Women in policing
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Women rarely entered policing at the inception of a nation’s police force(s), rather their entry was delayed and then often marked by circumscribed roles and limited occupancy of all available ranks. Four broad phases can be identified when women officers were recruited into the police: after World War I, the interwar years, after World War II, and the modern period from the 1980s onwards. With some variations, one familiar pattern is observable whereby there is a period of omission, followed by limited succession, formation of separate women’s departments, and in some jurisdictions a further stage of working towards full integration. At time of writing, there is no evidence of a fully integrated police organization where women represent 50 % of the officer workforce and enjoy an equivalent share of the full range of roles and ranks within the police hierarchy.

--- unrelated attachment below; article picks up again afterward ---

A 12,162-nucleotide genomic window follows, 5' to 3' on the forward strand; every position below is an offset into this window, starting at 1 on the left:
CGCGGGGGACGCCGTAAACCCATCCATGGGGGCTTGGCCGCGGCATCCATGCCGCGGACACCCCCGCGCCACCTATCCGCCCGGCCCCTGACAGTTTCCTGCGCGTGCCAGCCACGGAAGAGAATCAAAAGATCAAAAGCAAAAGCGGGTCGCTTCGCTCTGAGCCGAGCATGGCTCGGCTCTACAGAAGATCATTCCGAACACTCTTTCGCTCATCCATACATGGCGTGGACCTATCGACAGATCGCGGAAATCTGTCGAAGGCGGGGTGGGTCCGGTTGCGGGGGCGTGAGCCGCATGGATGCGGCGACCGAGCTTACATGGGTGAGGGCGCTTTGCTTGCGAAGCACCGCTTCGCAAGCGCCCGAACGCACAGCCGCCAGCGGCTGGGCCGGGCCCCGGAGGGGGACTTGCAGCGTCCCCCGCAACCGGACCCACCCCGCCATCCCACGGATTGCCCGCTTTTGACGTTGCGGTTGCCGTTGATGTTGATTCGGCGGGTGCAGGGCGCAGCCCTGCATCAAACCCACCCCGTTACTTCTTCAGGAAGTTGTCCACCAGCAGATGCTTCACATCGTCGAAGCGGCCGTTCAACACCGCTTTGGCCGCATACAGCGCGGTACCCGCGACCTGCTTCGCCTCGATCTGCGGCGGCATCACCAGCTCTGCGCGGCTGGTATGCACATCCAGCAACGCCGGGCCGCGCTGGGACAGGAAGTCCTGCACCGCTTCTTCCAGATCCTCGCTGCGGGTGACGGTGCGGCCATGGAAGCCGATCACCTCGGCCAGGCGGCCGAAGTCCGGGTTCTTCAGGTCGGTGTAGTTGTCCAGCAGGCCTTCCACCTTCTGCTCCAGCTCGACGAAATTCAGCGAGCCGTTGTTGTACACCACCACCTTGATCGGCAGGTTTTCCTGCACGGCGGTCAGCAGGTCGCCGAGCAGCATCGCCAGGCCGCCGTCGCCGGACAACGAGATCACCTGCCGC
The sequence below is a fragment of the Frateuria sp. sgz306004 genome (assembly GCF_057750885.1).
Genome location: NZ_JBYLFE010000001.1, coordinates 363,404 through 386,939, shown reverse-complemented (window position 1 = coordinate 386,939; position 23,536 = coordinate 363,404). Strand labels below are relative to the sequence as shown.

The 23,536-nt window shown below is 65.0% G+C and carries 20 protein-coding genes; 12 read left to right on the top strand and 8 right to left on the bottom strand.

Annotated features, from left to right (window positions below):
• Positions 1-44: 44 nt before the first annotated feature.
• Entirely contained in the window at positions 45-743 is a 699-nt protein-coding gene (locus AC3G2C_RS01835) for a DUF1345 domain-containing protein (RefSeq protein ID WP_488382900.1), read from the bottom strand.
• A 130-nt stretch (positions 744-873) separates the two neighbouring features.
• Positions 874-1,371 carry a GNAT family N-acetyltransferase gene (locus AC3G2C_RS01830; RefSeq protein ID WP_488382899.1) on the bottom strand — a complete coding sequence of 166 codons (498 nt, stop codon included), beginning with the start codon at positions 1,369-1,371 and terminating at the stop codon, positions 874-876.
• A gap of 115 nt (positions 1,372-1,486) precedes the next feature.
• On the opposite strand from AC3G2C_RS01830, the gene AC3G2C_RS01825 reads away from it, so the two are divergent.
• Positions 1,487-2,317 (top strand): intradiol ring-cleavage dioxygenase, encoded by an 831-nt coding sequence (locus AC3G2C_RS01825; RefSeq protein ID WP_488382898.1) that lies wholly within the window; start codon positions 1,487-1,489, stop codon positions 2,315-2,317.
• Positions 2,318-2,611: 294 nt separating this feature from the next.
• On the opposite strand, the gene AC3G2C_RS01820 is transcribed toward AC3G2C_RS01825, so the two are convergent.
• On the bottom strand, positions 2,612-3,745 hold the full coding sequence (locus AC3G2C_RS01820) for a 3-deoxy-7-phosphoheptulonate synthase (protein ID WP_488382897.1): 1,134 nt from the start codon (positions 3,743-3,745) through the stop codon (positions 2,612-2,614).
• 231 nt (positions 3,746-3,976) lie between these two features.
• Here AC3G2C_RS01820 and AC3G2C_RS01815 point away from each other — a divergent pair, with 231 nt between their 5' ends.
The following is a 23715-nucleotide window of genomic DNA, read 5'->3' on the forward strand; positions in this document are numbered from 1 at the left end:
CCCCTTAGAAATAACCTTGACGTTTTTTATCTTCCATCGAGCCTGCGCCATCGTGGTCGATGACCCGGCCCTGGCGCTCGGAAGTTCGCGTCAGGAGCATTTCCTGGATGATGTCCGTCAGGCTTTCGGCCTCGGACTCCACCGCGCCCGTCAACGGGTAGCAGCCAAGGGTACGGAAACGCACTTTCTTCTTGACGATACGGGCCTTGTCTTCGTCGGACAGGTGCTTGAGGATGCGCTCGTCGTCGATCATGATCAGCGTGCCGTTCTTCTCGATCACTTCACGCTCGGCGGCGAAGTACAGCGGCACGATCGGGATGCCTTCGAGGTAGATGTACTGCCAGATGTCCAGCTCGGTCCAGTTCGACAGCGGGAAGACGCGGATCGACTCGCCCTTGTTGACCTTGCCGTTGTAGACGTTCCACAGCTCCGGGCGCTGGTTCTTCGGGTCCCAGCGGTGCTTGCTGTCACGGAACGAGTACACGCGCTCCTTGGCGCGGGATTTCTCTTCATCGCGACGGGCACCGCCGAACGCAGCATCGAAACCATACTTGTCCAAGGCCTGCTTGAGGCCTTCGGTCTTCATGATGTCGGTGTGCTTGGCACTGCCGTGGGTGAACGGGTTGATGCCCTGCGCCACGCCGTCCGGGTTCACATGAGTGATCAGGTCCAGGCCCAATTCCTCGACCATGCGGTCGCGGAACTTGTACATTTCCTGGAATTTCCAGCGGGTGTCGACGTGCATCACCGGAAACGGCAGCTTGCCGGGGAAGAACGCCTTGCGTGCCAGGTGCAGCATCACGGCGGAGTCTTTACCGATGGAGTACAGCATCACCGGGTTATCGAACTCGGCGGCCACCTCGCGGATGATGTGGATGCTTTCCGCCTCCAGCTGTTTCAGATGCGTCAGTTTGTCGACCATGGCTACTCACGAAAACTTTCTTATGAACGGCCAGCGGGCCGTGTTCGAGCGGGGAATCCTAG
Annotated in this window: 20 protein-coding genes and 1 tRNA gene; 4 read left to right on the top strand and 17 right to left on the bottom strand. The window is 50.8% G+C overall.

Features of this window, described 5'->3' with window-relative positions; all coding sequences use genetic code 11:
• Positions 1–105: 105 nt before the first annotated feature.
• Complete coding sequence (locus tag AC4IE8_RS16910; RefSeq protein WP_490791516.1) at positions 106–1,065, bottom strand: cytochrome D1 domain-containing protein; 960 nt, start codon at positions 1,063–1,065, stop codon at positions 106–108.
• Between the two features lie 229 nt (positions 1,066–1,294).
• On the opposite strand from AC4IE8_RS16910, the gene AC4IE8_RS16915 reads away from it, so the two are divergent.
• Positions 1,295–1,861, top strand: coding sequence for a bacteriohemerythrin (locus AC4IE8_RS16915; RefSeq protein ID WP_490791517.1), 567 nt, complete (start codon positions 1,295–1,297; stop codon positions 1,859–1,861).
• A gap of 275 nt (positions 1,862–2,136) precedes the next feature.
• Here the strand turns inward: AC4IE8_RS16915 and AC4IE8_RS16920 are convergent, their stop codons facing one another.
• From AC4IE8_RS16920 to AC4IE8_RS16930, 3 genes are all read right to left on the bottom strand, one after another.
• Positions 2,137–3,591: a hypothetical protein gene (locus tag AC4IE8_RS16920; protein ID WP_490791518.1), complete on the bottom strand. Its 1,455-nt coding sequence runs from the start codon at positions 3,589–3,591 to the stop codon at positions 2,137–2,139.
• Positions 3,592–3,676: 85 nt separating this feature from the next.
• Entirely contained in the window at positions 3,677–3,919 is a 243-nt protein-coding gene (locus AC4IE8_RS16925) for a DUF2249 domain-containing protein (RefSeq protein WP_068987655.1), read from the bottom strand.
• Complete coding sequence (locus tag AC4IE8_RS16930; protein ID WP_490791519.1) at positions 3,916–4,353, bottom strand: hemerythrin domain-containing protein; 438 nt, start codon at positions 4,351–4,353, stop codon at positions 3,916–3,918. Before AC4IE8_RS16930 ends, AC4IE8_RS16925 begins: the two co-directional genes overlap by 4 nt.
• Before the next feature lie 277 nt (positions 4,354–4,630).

Encyclopedia of Criminology and Criminal Justice
Police Administration, Procedures and Practice